May 02, 2014

Purple Mustard Explained

Image from Southwest Colorado Wildflowers.
Apparently the combination of several dry years, followed by a pretty good late-summer monsoon in 2013 and decent winter snow has produced so much purple mustard (Chorispora tenella) that people in southern Colorado are asking, "What are the purple flowers?"

Westcliffe botanist Christine MacLeod explains all here.

"During the drier years, seeds from many of our high prairie plants, including purple mustard, chose to remain dormant in the soil, contributing to a rich seed bank for years to come. Seeds can stay in dormancy for many years until the conditions are optimal for sprouting. And that is just what they all have done these past few weeks."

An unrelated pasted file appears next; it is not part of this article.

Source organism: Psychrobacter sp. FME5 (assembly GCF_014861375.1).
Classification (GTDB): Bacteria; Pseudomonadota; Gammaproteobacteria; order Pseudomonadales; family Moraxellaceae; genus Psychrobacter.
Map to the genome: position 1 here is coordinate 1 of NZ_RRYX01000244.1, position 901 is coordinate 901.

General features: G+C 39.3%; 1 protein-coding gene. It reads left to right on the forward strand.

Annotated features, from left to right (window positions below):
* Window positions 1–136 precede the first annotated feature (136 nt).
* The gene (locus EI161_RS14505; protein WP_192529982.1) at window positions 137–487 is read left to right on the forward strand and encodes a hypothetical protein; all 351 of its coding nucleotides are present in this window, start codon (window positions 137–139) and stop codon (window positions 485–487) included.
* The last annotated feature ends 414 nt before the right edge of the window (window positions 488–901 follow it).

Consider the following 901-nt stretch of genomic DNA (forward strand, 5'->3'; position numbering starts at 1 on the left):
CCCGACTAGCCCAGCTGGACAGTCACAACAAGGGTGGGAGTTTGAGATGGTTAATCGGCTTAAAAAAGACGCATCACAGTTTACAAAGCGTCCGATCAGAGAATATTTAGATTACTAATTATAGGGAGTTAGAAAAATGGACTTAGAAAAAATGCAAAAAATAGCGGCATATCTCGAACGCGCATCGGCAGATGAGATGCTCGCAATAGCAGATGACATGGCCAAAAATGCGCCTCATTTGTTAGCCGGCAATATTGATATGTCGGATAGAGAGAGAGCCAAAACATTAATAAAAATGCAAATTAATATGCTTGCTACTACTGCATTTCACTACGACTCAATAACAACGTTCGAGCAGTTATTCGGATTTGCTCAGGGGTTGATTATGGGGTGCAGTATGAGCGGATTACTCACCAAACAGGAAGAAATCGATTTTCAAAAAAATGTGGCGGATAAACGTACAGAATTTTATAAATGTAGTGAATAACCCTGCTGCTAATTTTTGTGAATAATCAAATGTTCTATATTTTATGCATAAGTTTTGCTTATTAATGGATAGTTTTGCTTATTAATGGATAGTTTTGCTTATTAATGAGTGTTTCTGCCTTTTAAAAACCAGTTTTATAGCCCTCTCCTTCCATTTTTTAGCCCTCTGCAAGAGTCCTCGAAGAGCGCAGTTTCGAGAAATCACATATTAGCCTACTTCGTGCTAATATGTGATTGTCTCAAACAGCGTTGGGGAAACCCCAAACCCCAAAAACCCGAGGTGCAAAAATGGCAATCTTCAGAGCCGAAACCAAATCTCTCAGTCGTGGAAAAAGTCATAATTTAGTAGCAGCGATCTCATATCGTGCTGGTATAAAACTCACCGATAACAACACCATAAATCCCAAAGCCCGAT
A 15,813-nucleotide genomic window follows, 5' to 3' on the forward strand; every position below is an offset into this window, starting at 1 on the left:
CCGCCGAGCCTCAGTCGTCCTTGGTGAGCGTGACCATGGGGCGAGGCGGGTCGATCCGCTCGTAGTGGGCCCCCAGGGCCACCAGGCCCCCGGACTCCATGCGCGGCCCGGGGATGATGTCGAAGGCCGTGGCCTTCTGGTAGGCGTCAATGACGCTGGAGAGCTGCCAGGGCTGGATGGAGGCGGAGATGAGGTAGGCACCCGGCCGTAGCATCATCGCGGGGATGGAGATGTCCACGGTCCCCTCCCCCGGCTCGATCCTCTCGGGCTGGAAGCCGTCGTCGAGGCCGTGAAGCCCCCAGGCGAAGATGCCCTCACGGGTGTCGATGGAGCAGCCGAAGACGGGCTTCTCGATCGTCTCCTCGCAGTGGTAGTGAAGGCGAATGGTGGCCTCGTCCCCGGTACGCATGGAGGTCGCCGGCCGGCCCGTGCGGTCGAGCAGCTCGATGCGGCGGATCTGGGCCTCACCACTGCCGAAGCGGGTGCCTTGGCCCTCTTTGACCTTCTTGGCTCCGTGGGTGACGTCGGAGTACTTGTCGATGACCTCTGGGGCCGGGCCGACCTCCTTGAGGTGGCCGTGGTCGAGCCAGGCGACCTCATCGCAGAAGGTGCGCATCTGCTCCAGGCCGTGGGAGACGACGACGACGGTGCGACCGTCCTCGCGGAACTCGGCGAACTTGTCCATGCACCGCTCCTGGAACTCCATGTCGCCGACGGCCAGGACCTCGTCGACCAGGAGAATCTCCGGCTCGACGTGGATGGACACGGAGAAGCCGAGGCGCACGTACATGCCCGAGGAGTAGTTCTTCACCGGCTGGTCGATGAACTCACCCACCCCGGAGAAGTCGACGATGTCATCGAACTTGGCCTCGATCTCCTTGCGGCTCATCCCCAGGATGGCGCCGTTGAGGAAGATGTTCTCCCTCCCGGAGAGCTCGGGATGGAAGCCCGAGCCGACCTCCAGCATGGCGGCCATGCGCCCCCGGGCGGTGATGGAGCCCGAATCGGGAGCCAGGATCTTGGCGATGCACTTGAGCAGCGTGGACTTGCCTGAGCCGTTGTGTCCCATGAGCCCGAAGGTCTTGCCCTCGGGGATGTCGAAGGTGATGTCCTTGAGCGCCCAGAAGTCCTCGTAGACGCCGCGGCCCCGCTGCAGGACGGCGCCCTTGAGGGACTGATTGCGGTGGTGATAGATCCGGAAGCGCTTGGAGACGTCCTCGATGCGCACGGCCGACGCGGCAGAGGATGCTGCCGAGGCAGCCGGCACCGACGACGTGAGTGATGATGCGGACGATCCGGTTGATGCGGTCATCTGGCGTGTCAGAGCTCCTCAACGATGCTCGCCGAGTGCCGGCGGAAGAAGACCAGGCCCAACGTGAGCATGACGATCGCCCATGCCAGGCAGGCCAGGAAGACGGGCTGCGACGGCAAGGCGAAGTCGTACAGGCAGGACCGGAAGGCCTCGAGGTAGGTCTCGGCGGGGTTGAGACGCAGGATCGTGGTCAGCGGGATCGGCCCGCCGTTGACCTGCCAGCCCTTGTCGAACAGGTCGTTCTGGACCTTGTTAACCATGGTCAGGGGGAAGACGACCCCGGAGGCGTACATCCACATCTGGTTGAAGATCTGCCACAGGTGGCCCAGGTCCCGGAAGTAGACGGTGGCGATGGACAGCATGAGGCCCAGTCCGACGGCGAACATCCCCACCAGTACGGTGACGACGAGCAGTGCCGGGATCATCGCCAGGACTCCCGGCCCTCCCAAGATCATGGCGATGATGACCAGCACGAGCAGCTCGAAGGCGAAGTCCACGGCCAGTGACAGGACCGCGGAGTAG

It's another invasive Asian species.

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